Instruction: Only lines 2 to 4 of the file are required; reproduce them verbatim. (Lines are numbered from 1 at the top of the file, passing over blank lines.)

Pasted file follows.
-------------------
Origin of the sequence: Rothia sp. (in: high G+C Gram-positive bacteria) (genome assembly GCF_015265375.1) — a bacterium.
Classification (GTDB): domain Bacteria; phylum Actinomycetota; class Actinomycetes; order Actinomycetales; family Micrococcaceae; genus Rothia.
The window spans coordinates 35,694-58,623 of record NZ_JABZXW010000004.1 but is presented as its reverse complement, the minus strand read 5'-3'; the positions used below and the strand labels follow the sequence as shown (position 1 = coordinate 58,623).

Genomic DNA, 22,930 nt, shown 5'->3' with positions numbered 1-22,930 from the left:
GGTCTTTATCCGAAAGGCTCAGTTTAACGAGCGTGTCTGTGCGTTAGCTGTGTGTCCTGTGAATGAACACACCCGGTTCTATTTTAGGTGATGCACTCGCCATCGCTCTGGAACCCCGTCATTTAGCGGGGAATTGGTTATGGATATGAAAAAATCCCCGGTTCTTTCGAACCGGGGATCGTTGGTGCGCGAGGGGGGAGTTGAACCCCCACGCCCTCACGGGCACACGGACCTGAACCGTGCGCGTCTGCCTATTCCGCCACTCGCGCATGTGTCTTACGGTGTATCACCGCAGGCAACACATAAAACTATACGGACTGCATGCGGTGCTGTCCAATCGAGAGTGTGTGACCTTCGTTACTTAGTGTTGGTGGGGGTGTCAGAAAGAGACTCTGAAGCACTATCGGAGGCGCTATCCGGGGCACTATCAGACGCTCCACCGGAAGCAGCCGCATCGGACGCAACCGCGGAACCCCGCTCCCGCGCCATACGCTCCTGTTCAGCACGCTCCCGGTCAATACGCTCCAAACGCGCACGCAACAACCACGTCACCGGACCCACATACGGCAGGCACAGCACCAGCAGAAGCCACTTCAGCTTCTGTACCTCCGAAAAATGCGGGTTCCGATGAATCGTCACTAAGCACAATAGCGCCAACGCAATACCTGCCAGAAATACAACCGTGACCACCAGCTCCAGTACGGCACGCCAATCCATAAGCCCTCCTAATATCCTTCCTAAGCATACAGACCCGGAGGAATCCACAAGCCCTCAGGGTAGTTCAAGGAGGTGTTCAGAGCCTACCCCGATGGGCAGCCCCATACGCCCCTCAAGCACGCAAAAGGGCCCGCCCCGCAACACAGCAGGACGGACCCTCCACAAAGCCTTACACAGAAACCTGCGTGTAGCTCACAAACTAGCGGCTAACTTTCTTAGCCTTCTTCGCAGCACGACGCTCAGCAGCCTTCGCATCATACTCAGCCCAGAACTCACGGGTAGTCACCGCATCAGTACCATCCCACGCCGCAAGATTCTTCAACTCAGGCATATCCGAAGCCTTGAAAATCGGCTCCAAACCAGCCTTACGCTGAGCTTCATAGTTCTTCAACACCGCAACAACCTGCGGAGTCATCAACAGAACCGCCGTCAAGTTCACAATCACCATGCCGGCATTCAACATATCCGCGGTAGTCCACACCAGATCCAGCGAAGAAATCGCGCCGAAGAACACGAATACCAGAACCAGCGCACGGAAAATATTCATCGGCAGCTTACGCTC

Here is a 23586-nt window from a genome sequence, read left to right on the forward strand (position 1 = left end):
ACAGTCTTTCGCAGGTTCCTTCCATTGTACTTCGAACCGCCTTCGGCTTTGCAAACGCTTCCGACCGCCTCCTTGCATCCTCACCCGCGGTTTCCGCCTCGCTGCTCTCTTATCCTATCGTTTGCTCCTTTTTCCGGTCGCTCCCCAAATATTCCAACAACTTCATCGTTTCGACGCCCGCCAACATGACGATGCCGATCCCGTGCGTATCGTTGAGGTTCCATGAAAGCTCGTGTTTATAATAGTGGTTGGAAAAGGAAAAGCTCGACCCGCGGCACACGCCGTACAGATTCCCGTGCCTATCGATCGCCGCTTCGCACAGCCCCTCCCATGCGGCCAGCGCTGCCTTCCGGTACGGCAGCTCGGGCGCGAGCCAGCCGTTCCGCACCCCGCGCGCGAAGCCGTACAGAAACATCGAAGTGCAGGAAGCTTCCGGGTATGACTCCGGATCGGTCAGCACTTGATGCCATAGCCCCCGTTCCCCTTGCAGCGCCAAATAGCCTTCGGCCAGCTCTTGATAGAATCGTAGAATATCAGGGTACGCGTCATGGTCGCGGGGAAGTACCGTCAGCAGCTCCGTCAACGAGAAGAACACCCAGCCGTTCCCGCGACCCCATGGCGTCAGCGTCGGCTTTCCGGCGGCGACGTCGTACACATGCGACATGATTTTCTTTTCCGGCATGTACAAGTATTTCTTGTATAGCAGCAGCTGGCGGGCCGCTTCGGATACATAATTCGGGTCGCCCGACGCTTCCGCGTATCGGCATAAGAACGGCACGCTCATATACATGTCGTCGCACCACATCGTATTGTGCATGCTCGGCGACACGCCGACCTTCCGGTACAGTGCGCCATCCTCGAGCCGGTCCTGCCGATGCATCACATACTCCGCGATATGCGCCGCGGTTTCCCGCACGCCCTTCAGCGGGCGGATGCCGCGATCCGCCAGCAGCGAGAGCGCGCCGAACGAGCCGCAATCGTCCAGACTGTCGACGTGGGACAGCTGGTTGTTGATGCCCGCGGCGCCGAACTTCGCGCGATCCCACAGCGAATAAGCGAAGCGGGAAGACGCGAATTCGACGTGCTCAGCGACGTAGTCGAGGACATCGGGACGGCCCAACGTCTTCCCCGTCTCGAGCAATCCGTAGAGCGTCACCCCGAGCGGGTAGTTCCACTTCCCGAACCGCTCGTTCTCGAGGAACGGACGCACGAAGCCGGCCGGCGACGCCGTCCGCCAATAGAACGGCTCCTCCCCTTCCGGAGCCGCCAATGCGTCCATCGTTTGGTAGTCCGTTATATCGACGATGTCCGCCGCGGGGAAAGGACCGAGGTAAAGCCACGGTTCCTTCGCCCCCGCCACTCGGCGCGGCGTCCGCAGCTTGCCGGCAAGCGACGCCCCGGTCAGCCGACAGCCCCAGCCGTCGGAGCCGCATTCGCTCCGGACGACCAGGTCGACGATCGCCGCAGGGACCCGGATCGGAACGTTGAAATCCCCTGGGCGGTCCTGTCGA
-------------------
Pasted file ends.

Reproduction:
Classification (GTDB): domain Bacteria; phylum Actinomycetota; class Actinomycetes; order Actinomycetales; family Micrococcaceae; genus Rothia.
The window spans coordinates 35,694-58,623 of record NZ_JABZXW010000004.1 but is presented as its reverse complement, the minus strand read 5'-3'; the positions used below and the strand labels follow the sequence as shown (position 1 = coordinate 58,623).

Genomic DNA, 22,930 nt, shown 5'->3' with positions numbered 1-22,930 from the left: